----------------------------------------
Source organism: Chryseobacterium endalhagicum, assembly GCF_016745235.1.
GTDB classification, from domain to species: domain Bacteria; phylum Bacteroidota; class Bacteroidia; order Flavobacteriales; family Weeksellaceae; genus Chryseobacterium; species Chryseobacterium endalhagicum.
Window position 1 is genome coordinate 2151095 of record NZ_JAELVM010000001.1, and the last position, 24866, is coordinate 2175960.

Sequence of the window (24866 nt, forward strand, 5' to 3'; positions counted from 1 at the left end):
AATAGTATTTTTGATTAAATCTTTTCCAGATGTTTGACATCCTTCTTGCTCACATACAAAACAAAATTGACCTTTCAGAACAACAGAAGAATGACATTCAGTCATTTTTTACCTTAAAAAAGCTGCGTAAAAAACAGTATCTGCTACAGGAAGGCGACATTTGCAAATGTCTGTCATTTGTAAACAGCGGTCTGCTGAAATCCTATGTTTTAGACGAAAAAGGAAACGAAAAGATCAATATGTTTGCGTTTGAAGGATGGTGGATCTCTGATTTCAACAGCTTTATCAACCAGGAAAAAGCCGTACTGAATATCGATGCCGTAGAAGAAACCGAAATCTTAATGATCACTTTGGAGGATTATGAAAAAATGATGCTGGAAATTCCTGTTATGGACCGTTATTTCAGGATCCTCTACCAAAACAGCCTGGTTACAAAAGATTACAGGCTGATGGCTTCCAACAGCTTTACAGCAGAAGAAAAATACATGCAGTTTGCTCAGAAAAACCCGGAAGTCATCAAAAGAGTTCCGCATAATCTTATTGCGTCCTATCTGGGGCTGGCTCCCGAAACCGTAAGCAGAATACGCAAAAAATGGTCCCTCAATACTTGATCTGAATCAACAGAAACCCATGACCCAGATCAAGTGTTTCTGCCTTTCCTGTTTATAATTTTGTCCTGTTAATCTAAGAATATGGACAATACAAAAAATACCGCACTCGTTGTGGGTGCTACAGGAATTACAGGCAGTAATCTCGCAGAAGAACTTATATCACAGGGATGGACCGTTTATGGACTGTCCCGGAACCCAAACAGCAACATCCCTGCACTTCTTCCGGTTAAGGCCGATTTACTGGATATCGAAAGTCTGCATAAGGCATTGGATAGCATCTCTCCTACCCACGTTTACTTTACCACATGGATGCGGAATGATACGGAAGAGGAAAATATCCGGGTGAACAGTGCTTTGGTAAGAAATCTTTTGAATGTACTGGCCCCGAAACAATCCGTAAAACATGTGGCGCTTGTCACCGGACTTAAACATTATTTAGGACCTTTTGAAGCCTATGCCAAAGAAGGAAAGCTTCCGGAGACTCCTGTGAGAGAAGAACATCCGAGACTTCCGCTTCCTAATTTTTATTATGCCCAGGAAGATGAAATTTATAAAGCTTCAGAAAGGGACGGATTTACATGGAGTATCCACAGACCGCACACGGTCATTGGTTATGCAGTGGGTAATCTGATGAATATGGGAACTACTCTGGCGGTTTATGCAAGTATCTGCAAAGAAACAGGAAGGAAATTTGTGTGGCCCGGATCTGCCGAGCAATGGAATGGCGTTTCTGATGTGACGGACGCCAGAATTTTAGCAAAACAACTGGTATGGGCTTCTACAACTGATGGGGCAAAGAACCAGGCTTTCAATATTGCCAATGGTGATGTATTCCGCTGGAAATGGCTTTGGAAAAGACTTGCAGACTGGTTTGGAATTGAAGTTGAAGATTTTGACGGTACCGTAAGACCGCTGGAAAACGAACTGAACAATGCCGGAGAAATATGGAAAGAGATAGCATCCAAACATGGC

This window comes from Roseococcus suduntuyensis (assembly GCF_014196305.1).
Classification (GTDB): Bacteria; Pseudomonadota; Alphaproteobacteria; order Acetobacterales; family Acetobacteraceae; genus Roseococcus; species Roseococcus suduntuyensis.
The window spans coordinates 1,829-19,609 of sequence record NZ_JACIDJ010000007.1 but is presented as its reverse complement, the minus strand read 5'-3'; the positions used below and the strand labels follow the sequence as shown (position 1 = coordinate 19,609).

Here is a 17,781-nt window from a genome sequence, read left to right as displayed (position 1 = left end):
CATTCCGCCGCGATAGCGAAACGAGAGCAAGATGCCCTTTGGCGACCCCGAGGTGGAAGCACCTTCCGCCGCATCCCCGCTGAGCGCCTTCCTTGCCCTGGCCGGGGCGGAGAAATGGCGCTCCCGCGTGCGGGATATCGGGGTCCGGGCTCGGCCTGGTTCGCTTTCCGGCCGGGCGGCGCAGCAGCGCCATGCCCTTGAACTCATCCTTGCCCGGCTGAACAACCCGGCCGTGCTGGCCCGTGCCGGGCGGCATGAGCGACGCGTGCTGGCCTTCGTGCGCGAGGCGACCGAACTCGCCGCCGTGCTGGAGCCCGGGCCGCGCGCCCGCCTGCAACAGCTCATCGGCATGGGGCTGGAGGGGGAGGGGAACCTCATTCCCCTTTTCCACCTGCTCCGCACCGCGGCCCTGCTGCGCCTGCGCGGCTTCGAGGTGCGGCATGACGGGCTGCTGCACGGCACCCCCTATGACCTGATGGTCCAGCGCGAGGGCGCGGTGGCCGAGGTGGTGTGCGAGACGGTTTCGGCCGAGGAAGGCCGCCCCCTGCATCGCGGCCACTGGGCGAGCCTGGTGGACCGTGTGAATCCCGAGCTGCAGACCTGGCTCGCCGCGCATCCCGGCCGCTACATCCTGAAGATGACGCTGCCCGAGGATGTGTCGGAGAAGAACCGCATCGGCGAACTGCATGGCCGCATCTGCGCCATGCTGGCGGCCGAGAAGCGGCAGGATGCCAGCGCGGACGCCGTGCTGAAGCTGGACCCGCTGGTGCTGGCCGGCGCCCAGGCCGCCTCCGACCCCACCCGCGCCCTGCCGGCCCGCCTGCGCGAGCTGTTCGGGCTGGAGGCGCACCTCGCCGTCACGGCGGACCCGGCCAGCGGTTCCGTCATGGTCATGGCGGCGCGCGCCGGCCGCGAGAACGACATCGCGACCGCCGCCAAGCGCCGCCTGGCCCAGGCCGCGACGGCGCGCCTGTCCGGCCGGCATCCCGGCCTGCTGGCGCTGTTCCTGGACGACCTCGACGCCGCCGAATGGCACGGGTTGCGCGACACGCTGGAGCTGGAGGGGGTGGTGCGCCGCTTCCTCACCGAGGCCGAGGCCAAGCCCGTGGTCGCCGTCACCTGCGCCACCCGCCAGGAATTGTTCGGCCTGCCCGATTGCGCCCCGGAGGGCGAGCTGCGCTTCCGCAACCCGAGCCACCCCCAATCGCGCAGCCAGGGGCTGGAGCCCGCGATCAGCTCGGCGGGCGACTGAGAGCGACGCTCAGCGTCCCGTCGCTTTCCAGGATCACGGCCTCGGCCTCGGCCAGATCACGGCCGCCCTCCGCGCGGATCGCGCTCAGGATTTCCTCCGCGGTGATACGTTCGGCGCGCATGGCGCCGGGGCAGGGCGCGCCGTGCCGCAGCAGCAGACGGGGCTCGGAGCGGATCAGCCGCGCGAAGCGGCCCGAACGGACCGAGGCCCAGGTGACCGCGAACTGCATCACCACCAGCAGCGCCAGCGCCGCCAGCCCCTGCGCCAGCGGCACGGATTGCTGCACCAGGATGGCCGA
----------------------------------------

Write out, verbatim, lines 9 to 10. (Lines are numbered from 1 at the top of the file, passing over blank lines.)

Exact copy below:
Here is a 17,781-nt window from a genome sequence, read left to right as displayed (position 1 = left end):
CATTCCGCCGCGATAGCGAAACGAGAGCAAGATGCCCTTTGGCGACCCCGAGGTGGAAGCACCTTCCGCCGCATCCCCGCTGAGCGCCTTCCTTGCCCTGGCCGGGGCGGAGAAATGGCGCTCCCGCGTGCGGGATATCGGGGTCCGGGCTCGGCCTGGTTCGCTTTCCGGCCGGGCGGCGCAGCAGCGCCATGCCCTTGAACTCATCCTTGCCCGGCTGAACAACCCGGCCGTGCTGGCCCGTGCCGGGCGGCATGAGCGACGCGTGCTGGCCTTCGTGCGCGAGGCGACCGAACTCGCCGCCGTGCTGGAGCCCGGGCCGCGCGCCCGCCTGCAACAGCTCATCGGCATGGGGCTGGAGGGGGAGGGGAACCTCATTCCCCTTTTCCACCTGCTCCGCACCGCGGCCCTGCTGCGCCTGCGCGGCTTCGAGGTGCGGCATGACGGGCTGCTGCACGGCACCCCCTATGACCTGATGGTCCAGCGCGAGGGCGCGGTGGCCGAGGTGGTGTGCGAGACGGTTTCGGCCGAGGAAGGCCGCCCCCTGCATCGCGGCCACTGGGCGAGCCTGGTGGACCGTGTGAATCCCGAGCTGCAGACCTGGCTCGCCGCGCATCCCGGCCGCTACATCCTGAAGATGACGCTGCCCGAGGATGTGTCGGAGAAGAACCGCATCGGCGAACTGCATGGCCGCATCTGCGCCATGCTGGCGGCCGAGAAGCGGCAGGATGCCAGCGCGGACGCCGTGCTGAAGCTGGACCCGCTGGTGCTGGCCGGCGCCCAGGCCGCCTCCGACCCCACCCGCGCCCTGCCGGCCCGCCTGCGCGAGCTGTTCGGGCTGGAGGCGCACCTCGCCGTCACGGCGGACCCGGCCAGCGGTTCCGTCATGGTCATGGCGGCGCGCGCCGGCCGCGAGAACGACATCGCGACCGCCGCCAAGCGCCGCCTGGCCCAGGCCGCGACGGCGCGCCTGTCCGGCCGGCATCCCGGCCTGCTGGCGCTGTTCCTGGACGACCTCGACGCCGCCGAATGGCACGGGTTGCGCGACACGCTGGAGCTGGAGGGGGTGGTGCGCCGCTTCCTCACCGAGGCCGAGGCCAAGCCCGTGGTCGCCGTCACCTGCGCCACCCGCCAGGAATTGTTCGGCCTGCCCGATTGCGCCCCGGAGGGCGAGCTGCGCTTCCGCAACCCGAGCCACCCCCAATCGCGCAGCCAGGGGCTGGAGCCCGCGATCAGCTCGGCGGGCGACTGAGAGCGACGCTCAGCGTCCCGTCGCTTTCCAGGATCACGGCCTCGGCCTCGGCCAGATCACGGCCGCCCTCCGCGCGGATCGCGCTCAGGATTTCCTCCGCGGTGATACGTTCGGCGCGCATGGCGCCGGGGCAGGGCGCGCCGTGCCGCAGCAGCAGACGGGGCTCGGAGCGGATCAGCCGCGCGAAGCGGCCCGAACGGACCGAGGCCCAGGTGACCGCGAACTGCATCACCACCAGCAGCGCCAGCGCCGCCAGCCCCTGCGCCAGCGGCACGGATTGCTGCACCAGGATGGCCGA